While most of the past lives on only through stories and records, some things are frozen in time and still stand as they did decades or centuries ago.
Discover some of Italy’s most stunning ghost towns which, once bustling and thriving, now exist in silence and solitude.
Poggioreale – Sicily
There are currently two Sicilian towns which go by the name Poggioreale.
One is home to a small farming community of around 1,600 people, and the other is a ghost town which was abandoned by its residents following a devastating earthquake in 1968.
Locals established a new town a few kilometres away, naming it after their former home.
A number of towns in the area were evacuated when the earthquake struck, but Poggioreale was one of the very few which were completely neglected.
The town’s eerie yet beautiful ruins can still be visited today, and the local community seems committed to making sure that what remains of the old village does not disappear completely.
Leri Cavour – Piedmont
The small northern village of Leri Cavour changed hands a number of times during its centuries-long existence, before being deserted in the late 1960s.
Home to an opulent mansion once inhabited by Marquis Michele Benso of Cavour, the town shows signs of a more promising past.
Despite a number of proposals as to what to do with the land on which a number of the former town’s buildings still stand, Leri Cavour remains abandoned today.
Most of the structures have been looted and damaged including the formerly grand Cavour estate.
The empty town feels eerie and the nearby nuclear cooling towers that now dominate the skyline in the area make it seem all the more apocalyptic.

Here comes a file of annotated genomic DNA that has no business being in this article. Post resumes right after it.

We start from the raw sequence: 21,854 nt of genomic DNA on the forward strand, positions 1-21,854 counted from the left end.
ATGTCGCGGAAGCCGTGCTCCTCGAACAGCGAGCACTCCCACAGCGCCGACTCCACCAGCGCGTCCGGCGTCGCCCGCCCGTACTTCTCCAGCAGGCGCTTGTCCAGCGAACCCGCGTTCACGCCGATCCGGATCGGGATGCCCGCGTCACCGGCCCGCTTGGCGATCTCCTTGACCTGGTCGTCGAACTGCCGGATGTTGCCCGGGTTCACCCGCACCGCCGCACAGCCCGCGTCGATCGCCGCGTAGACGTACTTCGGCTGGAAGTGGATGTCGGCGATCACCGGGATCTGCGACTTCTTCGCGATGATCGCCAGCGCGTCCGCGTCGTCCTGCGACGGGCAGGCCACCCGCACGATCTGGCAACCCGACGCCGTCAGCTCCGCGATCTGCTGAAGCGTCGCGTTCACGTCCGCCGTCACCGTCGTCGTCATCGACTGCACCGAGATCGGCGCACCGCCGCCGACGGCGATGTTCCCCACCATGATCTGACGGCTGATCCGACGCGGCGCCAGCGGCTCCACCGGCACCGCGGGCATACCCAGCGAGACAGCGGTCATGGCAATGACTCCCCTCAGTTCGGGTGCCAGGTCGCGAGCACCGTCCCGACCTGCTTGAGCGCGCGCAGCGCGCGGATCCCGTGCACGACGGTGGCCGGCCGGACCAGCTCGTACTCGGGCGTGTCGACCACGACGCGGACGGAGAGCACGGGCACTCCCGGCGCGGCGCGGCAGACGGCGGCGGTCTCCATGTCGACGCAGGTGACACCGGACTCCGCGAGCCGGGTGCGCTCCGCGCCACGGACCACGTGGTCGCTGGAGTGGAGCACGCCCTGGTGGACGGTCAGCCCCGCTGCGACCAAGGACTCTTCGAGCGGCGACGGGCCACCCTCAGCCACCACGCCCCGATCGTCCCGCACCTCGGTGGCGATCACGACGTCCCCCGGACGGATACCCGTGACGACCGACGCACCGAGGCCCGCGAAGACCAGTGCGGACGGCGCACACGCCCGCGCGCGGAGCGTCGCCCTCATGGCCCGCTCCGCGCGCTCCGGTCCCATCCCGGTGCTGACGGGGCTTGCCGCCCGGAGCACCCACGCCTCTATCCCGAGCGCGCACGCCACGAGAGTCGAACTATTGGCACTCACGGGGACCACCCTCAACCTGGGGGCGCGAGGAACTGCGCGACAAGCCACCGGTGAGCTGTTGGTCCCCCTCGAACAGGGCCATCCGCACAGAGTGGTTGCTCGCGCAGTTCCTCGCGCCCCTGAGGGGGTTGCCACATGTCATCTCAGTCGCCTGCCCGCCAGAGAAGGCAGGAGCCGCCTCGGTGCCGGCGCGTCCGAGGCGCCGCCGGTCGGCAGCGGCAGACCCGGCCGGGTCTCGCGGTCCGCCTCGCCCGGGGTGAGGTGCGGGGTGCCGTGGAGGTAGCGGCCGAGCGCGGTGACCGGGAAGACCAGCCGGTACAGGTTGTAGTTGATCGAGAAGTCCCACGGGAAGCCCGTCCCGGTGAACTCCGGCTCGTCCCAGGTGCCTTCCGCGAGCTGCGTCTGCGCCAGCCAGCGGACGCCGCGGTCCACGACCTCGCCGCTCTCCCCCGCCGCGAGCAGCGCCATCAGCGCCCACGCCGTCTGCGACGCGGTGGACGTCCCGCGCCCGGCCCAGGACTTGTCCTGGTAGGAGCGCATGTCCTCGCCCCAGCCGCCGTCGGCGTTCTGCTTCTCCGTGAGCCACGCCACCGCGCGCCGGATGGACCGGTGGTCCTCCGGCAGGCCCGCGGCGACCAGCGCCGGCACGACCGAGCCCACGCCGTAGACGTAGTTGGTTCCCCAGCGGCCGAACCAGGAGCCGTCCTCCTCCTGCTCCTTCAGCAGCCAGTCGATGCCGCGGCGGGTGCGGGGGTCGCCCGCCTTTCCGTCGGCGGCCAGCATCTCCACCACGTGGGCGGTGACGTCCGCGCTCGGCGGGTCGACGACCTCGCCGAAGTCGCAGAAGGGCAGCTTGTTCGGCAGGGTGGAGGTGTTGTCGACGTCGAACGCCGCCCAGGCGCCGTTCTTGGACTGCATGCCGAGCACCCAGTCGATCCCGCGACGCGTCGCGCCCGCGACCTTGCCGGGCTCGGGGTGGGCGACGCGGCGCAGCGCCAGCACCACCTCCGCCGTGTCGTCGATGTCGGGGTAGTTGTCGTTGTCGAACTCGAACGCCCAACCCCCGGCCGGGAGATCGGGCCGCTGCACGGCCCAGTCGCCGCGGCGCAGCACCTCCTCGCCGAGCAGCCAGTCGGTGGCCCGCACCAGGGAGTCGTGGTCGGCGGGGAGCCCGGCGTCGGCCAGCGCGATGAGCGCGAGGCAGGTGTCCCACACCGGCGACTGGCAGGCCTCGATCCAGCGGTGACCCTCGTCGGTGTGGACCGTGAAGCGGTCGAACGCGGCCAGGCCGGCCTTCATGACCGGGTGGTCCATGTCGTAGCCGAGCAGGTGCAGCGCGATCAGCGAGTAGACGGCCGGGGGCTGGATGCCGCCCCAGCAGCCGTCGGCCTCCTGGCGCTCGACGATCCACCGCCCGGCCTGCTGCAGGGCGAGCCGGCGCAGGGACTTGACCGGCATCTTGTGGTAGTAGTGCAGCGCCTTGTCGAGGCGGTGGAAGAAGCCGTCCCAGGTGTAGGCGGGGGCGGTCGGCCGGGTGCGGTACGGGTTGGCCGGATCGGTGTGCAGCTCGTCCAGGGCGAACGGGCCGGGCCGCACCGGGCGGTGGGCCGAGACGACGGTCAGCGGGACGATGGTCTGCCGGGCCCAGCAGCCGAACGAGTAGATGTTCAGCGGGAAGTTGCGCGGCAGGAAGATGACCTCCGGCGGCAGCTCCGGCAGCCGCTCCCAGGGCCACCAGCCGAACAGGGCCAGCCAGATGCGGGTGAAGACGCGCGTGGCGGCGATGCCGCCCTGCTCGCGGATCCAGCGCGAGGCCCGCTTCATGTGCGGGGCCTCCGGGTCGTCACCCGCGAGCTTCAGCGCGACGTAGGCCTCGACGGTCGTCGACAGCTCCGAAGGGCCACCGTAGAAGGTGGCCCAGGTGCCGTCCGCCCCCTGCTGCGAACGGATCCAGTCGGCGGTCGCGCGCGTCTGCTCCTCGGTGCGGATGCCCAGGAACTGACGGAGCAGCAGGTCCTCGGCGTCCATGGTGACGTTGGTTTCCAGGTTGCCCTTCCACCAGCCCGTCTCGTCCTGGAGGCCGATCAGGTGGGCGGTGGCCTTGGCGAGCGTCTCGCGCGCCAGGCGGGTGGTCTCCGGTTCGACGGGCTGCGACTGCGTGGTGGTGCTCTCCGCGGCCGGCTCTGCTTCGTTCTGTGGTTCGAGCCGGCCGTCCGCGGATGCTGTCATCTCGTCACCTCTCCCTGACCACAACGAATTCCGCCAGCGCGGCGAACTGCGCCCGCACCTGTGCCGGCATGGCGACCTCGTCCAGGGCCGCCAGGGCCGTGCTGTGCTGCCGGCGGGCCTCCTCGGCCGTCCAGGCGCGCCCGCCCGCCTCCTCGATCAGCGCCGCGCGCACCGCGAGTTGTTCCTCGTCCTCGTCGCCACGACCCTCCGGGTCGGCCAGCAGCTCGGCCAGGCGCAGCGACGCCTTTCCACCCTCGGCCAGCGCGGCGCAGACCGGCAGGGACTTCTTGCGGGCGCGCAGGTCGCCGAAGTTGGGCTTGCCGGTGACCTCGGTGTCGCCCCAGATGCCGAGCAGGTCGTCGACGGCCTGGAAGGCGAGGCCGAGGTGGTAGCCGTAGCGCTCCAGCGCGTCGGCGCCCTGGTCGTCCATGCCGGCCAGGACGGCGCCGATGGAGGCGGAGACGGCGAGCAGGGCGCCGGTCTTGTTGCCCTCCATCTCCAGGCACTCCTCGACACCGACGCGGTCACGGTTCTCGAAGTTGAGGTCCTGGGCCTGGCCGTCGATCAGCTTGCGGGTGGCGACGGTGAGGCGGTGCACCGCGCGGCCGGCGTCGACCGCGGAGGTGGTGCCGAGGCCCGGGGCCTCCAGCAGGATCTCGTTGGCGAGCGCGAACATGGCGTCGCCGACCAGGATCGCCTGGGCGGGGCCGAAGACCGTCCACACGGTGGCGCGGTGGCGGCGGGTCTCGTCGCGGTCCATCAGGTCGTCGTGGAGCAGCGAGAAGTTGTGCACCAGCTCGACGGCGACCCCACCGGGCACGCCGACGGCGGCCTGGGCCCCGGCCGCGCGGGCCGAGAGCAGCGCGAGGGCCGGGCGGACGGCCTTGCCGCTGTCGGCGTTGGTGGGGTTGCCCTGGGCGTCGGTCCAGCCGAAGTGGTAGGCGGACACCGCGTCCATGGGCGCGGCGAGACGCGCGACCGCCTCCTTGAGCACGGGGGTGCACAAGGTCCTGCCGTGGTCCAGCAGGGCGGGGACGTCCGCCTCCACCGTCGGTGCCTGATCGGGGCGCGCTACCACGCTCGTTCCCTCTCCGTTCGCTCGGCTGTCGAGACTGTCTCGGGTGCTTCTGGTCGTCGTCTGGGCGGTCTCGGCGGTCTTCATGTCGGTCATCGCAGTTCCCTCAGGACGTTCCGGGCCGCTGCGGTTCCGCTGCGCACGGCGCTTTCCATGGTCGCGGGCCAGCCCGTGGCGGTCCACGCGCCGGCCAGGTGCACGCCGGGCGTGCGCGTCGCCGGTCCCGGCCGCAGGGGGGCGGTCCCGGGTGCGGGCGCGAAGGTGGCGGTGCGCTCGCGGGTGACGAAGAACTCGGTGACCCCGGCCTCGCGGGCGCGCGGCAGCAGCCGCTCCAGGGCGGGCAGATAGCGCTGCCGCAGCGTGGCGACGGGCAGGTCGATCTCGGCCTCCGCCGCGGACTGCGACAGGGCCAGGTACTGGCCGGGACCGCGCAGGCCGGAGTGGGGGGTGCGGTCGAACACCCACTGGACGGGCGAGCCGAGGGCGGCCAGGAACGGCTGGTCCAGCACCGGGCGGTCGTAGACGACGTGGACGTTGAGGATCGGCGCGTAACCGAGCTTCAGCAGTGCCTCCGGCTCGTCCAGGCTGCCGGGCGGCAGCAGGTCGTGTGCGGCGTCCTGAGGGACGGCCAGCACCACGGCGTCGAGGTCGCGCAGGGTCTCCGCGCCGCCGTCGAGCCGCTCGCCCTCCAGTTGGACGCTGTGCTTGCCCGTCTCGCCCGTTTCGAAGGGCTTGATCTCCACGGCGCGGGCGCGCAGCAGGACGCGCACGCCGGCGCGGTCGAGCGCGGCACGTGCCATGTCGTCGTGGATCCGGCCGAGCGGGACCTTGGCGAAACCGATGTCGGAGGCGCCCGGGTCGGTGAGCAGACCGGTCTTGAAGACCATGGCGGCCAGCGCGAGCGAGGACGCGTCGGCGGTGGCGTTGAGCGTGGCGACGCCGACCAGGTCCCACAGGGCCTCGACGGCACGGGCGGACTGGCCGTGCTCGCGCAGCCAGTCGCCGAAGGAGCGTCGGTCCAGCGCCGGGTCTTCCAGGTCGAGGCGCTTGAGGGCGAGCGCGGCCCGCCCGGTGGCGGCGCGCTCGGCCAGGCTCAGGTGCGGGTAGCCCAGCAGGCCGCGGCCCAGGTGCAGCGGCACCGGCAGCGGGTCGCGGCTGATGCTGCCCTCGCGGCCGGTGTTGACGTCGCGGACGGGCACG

Monterano – Lazio
Monterano is a deserted village perched atop a hill inside the natural park of Monterano, located in the centre of Italy not too far from Rome and Lake Bracciano.
Now a ghost town, it was once a hotspot due to the beauty of its natural surroundings and its proximity to the Eternal City and Cinecittà.
The town was plagued with an outbreak of malaria in the 18th century and then sacked by the French army in 1799, prompting residents to abandon it entirely.
Notable buildings, including the church of San Bonaventura, still stand proud today.
Craco - Basilicata
After surviving the black plague and bands of raiding thieves for more than 1,400 years, a landslide finally forced residents to leave the southern town of Craco in 1991.
Founded in the 8th century, the abandoned village sits atop a 400-metre-high cliff overlooking the Cavone River valley.
Boasting stunning panoramic views, the city could also easily be defended from invasions or attacks.
Despite its advantages, Craco is at a serious natural disadvantage.
Exposed to the elements along with earthquakes and landslides, Craco finally caved in near the millennium.
In wake of an earthquake in 1980, the ancient site of Craco was completely deserted.
The striking castle was built in 1300 and dominates the view on the cliff.
Along with the castle, a church in Craco houses a statue of the Virgin Mary that was remarkably discovered in a nearby body of water.
Even though emigration has left Craco eerily uninhabited, life returns to the town during one of the many religious festivals held there paying homage to the Virgin Mary and the statue.
Borgo Schirò – Sicily
Borgo Schirò is a derelict village located in Sicily, not far from Monreale.
Named after a local hero, Schirò, the village lies on a small rise and overlooks the surrounding countryside.
Borgo Schirò was built under the reign of Italian dictator Benito Mussolini and was part of the agricultural reforms instituted by his government to prevent mass emigration from Sicily.
Though funds were heavily invested in Mussolini’s concept, Sicily suffered tremendous turmoil prior to and during World War II.
Without the necessary subsidies to continue operation, the various amenities ceased functioning and the village was abandoned.
Today you can walk along Borgo Schirò’s silent streets and peer inside the various buildings that once housed a bustling population.